Introduction: Three Ingredient Ginger Beer Bread

When I was growing up, we would often have beer bread. We often made it with cheap beer (probably Coors) and it was amazing, especially right out of the oven. Recently, I've discovered the glory of ginger beer. While I know ginger beer is more of a spicy ginger soda as it has not alcohol, it still is incredibly amazing. I was curious if it would be possible to make a ginger tinged beer which would combine the delicious beer bread of my youth and the spice of ginger beer.

Well, it is possible! I put together this incredibly easy recipe through some trial-and-error and I'm hoping to share it with you. Here's the most amazing thing: IT ONLY HAS THREE INGREDIENTS! Yes, you read that right, only three ingredients. Now, it is cheating a bit that one of the ingredients is self-rising flour which means that it is probably 4 ingredients because this flour has baking soda. But none-the-less you only need to gather three things for this recipe.

Let's get started...

*NOTE: I used the beer bread recipe from Food Network as a starting point for this recipe

Step 1: Ingredients and Utensils

Ingredients needed:

1) Ginger beer. 1 12 oz. bottle. I chose Reed's Stronger Ginger Brew which is a Jamaican style natural Ginger Beer. This cost around $4.50 for 4 bottles at our local grocery store. It's the strongest, spiciest ginger beer that Reed's makes and I chose it because with my experiences, less spicy ginger beers do not produce that strong of a ginger flavor or smell in the bread. There are a lot of ginger beers out there and it would be worth your time to try them all and to experiment.

2) Butter. Any butter will do, but I chose unsalted, sweet cream butter because it was what I had on hand. You will need approximately 2 tbs.

3) Self-rising flour. 3 cups. I chose Gold Medal Self-rising Flour . It was the only kind available at our grocery store and was also in our cupboard. You can get this for around $3.50 for a bag at the grocery store.

Utensils needed:

1) a mixing bowl which can hold about 4 cups of material. Mine was glass, but metal or plastic should be fine.

2) a glass loaf pan. Ours is pyrex, but I'm sure a ceramic or metal loaf pan could work as well. This may change the cooking times though

3) a spatula for mixing

4) a cooling rack

5) an oven

Step 2: Step 1: Butter Up!

Liberally butter your loaf pan. I just use a chunk of butter and rub it all around the bottom and sides. This keeps the bread from sticking and also imparts a delicious butteriness to your bread. While you're doing this, pre-heat your oven to 375 degrees Fahrenheit (190 degrees Celcius).

Step 3: Step 2: Mix It Up

1) Measure out 3 cups of flour. Don't pack this in your measuring cups. I used a sifter but this is optional. If you end up packing in your flour, your bread will end up dry and dense. It's better to have less flour than you need and add more later than having too much and having to crack another bottle of ginger beer. Put your flour into the mixing bowl.

2) Crack open your ginger beer and pour all of it into your bowl. Then mix it all up. Your mixture should be fairly sticky and wet. If you think it's too wet, add a tablespoon of extra flour at a time until it reaches the consistency you feel is right. This batter will be much wetter and more sticky than yeast leavened bread.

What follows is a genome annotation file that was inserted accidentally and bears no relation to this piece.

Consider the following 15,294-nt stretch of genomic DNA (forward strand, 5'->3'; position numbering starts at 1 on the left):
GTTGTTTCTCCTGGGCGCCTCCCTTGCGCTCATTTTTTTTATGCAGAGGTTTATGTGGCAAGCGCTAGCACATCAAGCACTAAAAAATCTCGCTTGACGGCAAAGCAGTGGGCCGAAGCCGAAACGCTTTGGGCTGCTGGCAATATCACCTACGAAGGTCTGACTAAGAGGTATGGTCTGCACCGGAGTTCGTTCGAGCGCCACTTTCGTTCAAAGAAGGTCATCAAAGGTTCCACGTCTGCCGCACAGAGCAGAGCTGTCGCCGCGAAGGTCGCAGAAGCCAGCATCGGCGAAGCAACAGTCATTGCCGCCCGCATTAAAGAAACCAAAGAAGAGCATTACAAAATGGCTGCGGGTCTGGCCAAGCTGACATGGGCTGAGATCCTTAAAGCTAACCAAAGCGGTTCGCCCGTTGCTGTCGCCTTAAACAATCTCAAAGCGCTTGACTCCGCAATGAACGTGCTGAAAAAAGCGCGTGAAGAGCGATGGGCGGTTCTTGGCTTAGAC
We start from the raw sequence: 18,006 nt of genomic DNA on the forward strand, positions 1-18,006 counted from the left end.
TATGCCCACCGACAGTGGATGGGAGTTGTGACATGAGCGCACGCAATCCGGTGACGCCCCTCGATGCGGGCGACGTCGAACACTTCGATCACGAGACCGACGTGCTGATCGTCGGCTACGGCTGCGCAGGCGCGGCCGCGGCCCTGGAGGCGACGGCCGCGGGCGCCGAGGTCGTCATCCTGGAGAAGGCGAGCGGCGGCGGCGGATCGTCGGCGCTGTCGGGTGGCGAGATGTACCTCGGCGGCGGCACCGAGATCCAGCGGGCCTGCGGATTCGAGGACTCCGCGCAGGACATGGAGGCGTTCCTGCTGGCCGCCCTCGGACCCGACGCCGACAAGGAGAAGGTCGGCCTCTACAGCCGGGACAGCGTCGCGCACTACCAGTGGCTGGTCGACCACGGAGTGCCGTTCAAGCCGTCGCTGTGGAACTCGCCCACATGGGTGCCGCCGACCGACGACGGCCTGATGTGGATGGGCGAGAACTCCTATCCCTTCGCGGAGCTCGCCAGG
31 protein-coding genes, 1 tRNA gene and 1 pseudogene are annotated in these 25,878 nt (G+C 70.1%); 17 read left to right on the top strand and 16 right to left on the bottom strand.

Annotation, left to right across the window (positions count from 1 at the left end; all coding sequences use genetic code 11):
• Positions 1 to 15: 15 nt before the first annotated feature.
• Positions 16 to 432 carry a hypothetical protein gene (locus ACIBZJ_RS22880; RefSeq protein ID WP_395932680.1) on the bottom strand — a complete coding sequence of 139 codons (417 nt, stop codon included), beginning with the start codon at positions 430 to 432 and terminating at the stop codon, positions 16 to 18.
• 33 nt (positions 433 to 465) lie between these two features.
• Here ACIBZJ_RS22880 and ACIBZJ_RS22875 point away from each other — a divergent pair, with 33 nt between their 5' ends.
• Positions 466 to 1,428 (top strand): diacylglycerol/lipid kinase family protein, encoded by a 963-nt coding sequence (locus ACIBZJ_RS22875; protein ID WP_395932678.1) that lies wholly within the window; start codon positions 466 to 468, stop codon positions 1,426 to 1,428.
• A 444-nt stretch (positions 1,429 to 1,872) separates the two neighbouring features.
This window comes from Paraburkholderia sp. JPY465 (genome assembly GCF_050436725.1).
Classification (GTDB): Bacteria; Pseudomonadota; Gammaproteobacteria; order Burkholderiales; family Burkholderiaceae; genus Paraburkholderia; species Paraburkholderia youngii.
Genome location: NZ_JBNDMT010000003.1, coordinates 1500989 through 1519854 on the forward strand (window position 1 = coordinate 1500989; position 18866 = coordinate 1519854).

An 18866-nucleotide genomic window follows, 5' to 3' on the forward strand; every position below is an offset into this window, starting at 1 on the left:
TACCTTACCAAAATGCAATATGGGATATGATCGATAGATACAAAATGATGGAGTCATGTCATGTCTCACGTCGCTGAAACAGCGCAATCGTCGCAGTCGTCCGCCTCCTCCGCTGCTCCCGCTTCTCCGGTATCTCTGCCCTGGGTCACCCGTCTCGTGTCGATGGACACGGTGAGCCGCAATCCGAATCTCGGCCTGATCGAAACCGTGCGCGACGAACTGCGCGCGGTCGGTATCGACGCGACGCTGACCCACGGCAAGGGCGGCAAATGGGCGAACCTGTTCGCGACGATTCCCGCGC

Step 4: Bake It Up!

When fully mixed, place your batter into your buttered loaf pan and slide it into your pre-heated oven on the middle rack. Bake at 375 degrees Fahrenheit for 55 minutes. With 3 minutes left, melt the rest of your butter in the microwave (20-30 seconds) and brush it on top of your bread. This will give you a nice buttery, crusty top.

Step 5: Cool It Down and Eat It Up!

Your bread will be done when it is nicely browned on top. You should also be able to smell a subtle ginger odor. Remove it from the oven and run a butter knife around the loaf to release it from the loaf pan. Then remove it from the loaf pan and let it cool for 5-10 minutes.

When ready, cut yourself a slice and enjoy! The ginger taste is strongest in the soft center of the bread and nicely complemented by the buttery crust. I especially recommend eating this with nice cool Ginger Beer!

Bon Appetit! Please VOTE for this Instructable in the Bread Competition.

Comments

author
TobyC9 (author)2017-05-13

If I use whole wheat flour, how much soda do I need?

Could I add some powdered or fresh ginger?

author
Professor-Mousedude (author)2017-03-19

Literally soda bread.
or pop bread in some parts of the country.

author

Wow, I hadn't heard of pop bread before this. And soda bread definitely means something different to me. I just googled pop bread and there are some interesting recipes out there. I'll have to try one with a cherry coke maybe. Many of the recipes I've seen have used ginger ale instead of stronger ginger ale and based on my experimentation, you really need the stronger ginger taste in ginger beer to get a good ginger taste in the bread.

author

I hadn't heard of it either! I was just making a pun about soda.

author

Gotcha, but a good cream soda could be delightful don't you think?!

author

I bet it would.

author
DiyWaterDog (author)2017-03-19

And the extra ginger beer goes to a Moscow Mule!

author
Bannockburn (author)DiyWaterDog2017-03-20

Bingo! Love a Moscow Mule, although my preference is a Dark and Stormy.

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